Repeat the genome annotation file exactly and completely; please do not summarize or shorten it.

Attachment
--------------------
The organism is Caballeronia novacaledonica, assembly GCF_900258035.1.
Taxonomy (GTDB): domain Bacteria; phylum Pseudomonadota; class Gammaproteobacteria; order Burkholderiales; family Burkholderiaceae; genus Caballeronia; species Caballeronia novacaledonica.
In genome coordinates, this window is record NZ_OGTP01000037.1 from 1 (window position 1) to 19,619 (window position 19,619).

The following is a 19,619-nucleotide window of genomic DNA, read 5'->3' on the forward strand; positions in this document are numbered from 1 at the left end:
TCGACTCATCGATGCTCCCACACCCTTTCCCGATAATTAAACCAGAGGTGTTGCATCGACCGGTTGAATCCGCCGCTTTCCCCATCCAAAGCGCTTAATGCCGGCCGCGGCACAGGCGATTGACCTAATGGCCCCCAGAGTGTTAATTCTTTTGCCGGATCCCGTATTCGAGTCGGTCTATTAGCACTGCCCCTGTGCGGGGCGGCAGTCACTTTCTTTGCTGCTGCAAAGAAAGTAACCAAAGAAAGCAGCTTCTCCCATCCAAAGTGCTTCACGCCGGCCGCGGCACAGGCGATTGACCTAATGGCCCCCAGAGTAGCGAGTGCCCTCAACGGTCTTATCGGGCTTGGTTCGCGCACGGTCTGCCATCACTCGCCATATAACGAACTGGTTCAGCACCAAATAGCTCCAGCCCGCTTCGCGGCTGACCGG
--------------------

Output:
The organism is Caballeronia novacaledonica, assembly GCF_900258035.1.
Taxonomy (GTDB): domain Bacteria; phylum Pseudomonadota; class Gammaproteobacteria; order Burkholderiales; family Burkholderiaceae; genus Caballeronia; species Caballeronia novacaledonica.
In genome coordinates, this window is record NZ_OGTP01000037.1 from 1 (window position 1) to 19,619 (window position 19,619).

The following is a 19,619-nucleotide window of genomic DNA, read 5'->3' on the forward strand; positions in this document are numbered from 1 at the left end:
TCGACTCATCGATGCTCCCACACCCTTTCCCGATAATTAAACCAGAGGTGTTGCATCGACCGGTTGAATCCGCCGCTTTCCCCATCCAAAGCGCTTAATGCCGGCCGCGGCACAGGCGATTGACCTAATGGCCCCCAGAGTGTTAATTCTTTTGCCGGATCCCGTATTCGAGTCGGTCTATTAGCACTGCCCCTGTGCGGGGCGGCAGTCACTTTCTTTGCTGCTGCAAAGAAAGTAACCAAAGAAAGCAGCTTCTCCCATCCAAAGTGCTTCACGCCGGCCGCGGCACAGGCGATTGACCTAATGGCCCCCAGAGTAGCGAGTGCCCTCAACGGTCTTATCGGGCTTGGTTCGCGCACGGTCTGCCATCACTCGCCATATAACGAACTGGTTCAGCACCAAATAGCTCCAGCCCGCTTCGCGGCTGACCGG